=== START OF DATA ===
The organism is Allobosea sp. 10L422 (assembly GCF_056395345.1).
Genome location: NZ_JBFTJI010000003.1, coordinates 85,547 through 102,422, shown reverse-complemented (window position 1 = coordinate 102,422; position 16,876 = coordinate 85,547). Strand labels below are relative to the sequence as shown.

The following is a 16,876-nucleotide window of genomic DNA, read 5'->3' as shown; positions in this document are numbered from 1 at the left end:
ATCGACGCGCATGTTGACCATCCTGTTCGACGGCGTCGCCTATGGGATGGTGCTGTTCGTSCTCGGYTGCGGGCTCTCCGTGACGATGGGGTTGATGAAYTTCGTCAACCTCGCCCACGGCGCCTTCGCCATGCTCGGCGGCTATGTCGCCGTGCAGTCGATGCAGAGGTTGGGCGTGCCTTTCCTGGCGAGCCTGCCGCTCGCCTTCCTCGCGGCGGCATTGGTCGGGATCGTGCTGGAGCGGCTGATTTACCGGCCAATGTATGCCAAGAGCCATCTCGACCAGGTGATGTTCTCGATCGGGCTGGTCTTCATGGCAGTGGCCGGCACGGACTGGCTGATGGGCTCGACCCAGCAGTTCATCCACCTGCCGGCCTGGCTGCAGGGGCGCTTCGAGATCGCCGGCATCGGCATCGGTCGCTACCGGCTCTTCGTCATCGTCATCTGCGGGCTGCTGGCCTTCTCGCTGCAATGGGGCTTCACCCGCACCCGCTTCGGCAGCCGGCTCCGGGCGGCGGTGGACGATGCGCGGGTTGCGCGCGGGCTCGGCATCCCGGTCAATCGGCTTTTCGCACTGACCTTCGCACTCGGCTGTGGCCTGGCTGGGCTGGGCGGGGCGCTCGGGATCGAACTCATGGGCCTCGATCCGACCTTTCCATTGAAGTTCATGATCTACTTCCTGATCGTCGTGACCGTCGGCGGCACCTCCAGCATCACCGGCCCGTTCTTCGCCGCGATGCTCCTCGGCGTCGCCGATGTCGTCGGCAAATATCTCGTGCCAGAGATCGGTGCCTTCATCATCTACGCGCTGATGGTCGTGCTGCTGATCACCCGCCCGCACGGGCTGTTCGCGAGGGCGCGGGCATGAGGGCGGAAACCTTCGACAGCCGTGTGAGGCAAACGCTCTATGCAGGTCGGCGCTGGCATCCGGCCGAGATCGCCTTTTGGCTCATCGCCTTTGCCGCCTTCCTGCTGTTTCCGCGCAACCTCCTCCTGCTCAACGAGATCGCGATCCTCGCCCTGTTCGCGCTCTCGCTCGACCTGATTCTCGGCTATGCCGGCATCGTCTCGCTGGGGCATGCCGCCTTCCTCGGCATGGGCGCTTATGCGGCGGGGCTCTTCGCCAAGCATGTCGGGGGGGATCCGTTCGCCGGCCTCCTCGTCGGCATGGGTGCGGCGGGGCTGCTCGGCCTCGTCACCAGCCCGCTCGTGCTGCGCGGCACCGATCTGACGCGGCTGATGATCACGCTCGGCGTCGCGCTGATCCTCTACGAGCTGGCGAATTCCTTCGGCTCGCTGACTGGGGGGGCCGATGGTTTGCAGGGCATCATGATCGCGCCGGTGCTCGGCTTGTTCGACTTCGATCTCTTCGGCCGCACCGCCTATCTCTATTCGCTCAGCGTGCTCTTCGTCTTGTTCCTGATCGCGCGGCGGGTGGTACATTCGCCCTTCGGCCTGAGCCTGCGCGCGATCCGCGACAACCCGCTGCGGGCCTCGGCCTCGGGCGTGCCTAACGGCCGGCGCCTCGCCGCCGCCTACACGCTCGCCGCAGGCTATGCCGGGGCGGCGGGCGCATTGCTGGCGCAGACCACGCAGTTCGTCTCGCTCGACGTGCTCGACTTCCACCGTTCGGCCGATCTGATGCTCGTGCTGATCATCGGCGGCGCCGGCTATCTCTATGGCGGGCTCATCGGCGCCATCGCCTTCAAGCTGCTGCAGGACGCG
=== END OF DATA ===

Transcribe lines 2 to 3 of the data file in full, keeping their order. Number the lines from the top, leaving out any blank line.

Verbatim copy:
Genome location: NZ_JBFTJI010000003.1, coordinates 85,547 through 102,422, shown reverse-complemented (window position 1 = coordinate 102,422; position 16,876 = coordinate 85,547). Strand labels below are relative to the sequence as shown.

The following is a 16,876-nucleotide window of genomic DNA, read 5'->3' as shown; positions in this document are numbered from 1 at the left end: